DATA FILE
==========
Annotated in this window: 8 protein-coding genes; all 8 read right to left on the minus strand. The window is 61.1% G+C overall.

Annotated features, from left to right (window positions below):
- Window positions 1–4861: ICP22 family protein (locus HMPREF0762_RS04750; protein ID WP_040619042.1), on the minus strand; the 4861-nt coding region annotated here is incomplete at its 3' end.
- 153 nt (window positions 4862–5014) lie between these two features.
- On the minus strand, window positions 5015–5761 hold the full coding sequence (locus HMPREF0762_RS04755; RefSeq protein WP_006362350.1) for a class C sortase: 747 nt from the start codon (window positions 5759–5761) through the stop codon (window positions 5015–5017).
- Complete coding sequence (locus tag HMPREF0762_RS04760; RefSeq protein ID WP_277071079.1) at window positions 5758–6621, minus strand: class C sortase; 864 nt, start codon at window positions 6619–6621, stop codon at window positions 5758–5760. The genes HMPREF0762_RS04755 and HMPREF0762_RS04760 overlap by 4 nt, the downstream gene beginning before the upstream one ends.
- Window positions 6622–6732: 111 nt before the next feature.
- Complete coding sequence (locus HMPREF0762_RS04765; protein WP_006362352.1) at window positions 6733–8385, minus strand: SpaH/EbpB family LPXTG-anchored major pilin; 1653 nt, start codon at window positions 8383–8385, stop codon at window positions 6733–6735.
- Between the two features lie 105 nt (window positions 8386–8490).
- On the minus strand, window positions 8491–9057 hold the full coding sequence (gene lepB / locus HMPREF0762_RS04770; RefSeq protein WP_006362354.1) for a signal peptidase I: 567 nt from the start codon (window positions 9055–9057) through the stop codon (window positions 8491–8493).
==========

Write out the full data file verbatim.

Annotated in this window: 8 protein-coding genes; all 8 read right to left on the minus strand. The window is 61.1% G+C overall.

Annotated features, from left to right (window positions below):
- Window positions 1–4861: ICP22 family protein (locus HMPREF0762_RS04750; protein ID WP_040619042.1), on the minus strand; the 4861-nt coding region annotated here is incomplete at its 3' end.
- 153 nt (window positions 4862–5014) lie between these two features.
- On the minus strand, window positions 5015–5761 hold the full coding sequence (locus HMPREF0762_RS04755; RefSeq protein WP_006362350.1) for a class C sortase: 747 nt from the start codon (window positions 5759–5761) through the stop codon (window positions 5015–5017).
- Complete coding sequence (locus tag HMPREF0762_RS04760; RefSeq protein ID WP_277071079.1) at window positions 5758–6621, minus strand: class C sortase; 864 nt, start codon at window positions 6619–6621, stop codon at window positions 5758–5760. The genes HMPREF0762_RS04755 and HMPREF0762_RS04760 overlap by 4 nt, the downstream gene beginning before the upstream one ends.
- Window positions 6622–6732: 111 nt before the next feature.
- Complete coding sequence (locus HMPREF0762_RS04765; protein WP_006362352.1) at window positions 6733–8385, minus strand: SpaH/EbpB family LPXTG-anchored major pilin; 1653 nt, start codon at window positions 8383–8385, stop codon at window positions 6733–6735.
- Between the two features lie 105 nt (window positions 8386–8490).
- On the minus strand, window positions 8491–9057 hold the full coding sequence (gene lepB / locus HMPREF0762_RS04770; RefSeq protein WP_006362354.1) for a signal peptidase I: 567 nt from the start codon (window positions 9055–9057) through the stop codon (window positions 8491–8493).